I'm taking a class on the Brontë sisters this semester. I talk about Jane Eyre a lot in general - my first tattoo is a reference to my favorite quote - and I've been dying to read the rest of the Brontës works. We kicked off the semester with Wuthering Heights.
And you know what? Wuthering Heights is a love story. It is not a romance.
And I think that line gets blurred now, not just in how people see Wuthering Heights, but in how people see all love stories and romances.
A love story is a story about two people falling in love and about their love. A romance doesn't have to be the whole story - it can be part of a story. A love story can be romantic. A romance can be the basis of a love story.
A love story doesn't have to be romantic. Romance doesn't have to be the entire story.
I'm going to use Wuthering Heights as my first example here. While undoubtedly a love story - the entire plot focuses on Heathcliff and Cathy's love and obsession with each other - there isn't much romance involved. There's a lot of dead people and beating and storms and other various terrible things that don't lend themselves well to romance.
Yet I see people calling it a romance, and I hear people wanting a Heathcliff because of how they perceive the love story - it's love, so it must be romantic, right?
Not necessarily. Not all love is healthy. Take the plot of The Lizzie Bennet Diaries right now and Lydia's relationship with Wickham. She may love him, but what they have is not something I would define as a romance. It is a love story, but it is one where Lydia's character is suffering for it. (Katherine wrote something about this over at Feminist Fiction.)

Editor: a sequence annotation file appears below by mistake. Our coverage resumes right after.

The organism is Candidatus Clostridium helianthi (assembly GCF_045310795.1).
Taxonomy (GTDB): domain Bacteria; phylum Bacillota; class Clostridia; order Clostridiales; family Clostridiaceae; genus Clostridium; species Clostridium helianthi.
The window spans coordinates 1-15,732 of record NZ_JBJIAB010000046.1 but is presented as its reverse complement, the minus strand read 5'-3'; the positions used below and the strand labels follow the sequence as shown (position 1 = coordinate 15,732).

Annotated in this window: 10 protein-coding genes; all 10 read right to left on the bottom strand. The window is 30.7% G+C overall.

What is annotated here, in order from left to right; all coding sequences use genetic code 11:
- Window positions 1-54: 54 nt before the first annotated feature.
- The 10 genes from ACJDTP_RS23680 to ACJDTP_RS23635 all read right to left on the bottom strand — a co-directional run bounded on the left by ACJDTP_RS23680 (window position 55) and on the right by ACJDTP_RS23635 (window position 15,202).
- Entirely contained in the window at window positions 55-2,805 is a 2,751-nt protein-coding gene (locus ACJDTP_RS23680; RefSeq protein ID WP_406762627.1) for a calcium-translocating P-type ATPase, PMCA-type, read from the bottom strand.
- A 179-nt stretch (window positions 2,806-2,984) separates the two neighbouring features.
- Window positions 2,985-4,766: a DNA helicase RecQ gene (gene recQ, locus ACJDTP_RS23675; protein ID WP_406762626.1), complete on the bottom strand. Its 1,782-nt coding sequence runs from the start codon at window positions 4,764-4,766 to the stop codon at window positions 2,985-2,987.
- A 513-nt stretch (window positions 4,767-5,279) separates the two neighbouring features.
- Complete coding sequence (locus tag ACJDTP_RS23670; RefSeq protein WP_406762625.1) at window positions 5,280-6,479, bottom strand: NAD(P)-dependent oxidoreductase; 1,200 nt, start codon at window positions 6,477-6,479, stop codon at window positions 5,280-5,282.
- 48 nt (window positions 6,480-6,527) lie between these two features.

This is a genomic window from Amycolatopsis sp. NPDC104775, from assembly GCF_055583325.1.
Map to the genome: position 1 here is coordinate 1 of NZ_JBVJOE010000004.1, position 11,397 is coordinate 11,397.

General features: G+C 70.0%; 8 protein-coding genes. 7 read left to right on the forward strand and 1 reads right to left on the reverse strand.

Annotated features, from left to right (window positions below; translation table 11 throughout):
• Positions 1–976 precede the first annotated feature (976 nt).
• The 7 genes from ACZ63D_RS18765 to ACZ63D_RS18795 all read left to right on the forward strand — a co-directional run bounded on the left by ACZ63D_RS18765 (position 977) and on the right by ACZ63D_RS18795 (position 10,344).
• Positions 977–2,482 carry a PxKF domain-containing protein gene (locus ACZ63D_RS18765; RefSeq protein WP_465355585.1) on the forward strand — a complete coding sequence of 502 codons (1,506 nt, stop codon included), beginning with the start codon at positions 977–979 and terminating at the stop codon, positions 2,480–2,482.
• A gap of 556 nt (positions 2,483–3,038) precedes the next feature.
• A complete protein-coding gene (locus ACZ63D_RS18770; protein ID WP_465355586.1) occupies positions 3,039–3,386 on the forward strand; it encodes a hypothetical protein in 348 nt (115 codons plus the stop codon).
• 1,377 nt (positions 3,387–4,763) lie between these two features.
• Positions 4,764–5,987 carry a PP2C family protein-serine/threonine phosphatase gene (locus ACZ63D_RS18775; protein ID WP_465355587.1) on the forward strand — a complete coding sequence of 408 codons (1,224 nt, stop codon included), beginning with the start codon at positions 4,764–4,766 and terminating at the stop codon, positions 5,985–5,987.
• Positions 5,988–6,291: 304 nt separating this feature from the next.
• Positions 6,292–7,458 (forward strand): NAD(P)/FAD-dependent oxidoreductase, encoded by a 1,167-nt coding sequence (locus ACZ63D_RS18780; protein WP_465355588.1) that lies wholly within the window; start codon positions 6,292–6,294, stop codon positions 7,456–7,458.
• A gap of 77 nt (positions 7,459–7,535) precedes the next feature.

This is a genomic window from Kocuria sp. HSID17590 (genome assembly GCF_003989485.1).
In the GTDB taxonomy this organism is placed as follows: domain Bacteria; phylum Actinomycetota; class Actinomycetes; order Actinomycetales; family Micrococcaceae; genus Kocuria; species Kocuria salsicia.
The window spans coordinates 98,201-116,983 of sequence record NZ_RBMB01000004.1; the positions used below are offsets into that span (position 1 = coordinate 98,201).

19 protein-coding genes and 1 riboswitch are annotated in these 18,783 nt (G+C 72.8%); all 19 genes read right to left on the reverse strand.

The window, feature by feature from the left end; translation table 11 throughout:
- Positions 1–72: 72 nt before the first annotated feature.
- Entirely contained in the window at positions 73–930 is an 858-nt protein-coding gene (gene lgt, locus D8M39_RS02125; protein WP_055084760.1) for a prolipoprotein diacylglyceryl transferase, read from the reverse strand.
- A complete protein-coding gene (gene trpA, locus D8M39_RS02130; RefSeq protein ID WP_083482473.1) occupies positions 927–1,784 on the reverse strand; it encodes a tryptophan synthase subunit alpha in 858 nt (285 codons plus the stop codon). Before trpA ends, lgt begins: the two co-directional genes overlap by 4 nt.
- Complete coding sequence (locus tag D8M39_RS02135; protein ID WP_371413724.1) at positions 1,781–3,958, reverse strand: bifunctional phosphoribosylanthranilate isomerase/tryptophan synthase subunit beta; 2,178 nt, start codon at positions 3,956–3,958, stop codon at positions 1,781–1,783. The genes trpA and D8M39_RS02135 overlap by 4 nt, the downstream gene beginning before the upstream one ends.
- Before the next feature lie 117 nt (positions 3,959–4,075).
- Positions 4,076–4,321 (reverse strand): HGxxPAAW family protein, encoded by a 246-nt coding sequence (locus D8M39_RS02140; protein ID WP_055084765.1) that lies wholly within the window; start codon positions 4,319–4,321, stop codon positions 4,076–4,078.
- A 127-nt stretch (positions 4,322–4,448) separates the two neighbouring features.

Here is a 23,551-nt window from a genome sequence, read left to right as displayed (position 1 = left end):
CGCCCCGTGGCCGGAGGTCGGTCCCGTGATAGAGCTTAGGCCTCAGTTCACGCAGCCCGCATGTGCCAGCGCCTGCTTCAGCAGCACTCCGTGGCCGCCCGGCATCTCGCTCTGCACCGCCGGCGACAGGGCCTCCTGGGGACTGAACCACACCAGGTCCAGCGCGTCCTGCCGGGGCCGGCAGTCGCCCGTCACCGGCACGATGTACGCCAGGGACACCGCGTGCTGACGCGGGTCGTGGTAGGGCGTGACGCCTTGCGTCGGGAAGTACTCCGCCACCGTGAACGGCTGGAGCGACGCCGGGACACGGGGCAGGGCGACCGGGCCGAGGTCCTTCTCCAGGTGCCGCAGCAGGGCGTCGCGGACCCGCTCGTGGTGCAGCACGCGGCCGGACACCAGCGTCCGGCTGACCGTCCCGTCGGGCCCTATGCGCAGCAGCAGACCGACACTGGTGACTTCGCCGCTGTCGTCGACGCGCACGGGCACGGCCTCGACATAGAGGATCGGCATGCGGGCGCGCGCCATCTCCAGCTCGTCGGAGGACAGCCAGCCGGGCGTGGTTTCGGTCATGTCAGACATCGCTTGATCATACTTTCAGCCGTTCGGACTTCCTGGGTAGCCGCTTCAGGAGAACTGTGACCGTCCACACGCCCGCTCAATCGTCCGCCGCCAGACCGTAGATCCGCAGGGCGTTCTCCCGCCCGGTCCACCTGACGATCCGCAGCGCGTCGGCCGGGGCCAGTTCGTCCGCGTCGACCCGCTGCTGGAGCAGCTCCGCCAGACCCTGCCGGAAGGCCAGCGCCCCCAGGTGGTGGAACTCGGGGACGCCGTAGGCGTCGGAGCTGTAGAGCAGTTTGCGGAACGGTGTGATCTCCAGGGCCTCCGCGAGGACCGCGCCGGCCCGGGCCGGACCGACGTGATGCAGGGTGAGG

Stories can also have romance without being a love story. The Bloody Jack series has two characters who fall in love and spend the entire series trying to be together, but the series itself isn't a love story; it just happens to have romantic aspects. The same applies for a story live Divergent or The Hunger Games - while both have romantic aspects, the story is ultimately a dystopian narrative where people are trying to survive.
I think it's really important to note the difference, because so often we take a romantic part of a story and sensationalize it to make the whole story a love story. (The marketing for The Hunger Games movie, anybody? Team Peeta! Team Gale! That's not what the book was about!) And we also take what may be a love story that doesn't have any romance and say that it has to be romantic because it's love or a relationship, like fans that ship Lydia and Wickham in The Lizzie Bennet Diaries.
Let's keep things what they are. Love doesn't mean romance, and romance doesn't make a love story. Both things can be the other, but they don't have to be.
That's one of the issues I have with marketing of YA books nowadays. If there's the slightest hint of romance in the plot, it has to be made bigger and grander so that it can be a love story. But why does it need to be? I love romance. I also love other things. And everything can be balanced.
Why are all paranormal stories now romantic love stories? Why can't we have a story with paranormal creatures and some romantic scenes? Why can't we have a love story of an angel and a human and recognize that their relationship may not be romantic?
Have you seen any books you'd classify as romance-but-not-love-stories? How about love-stories-but-not-romances?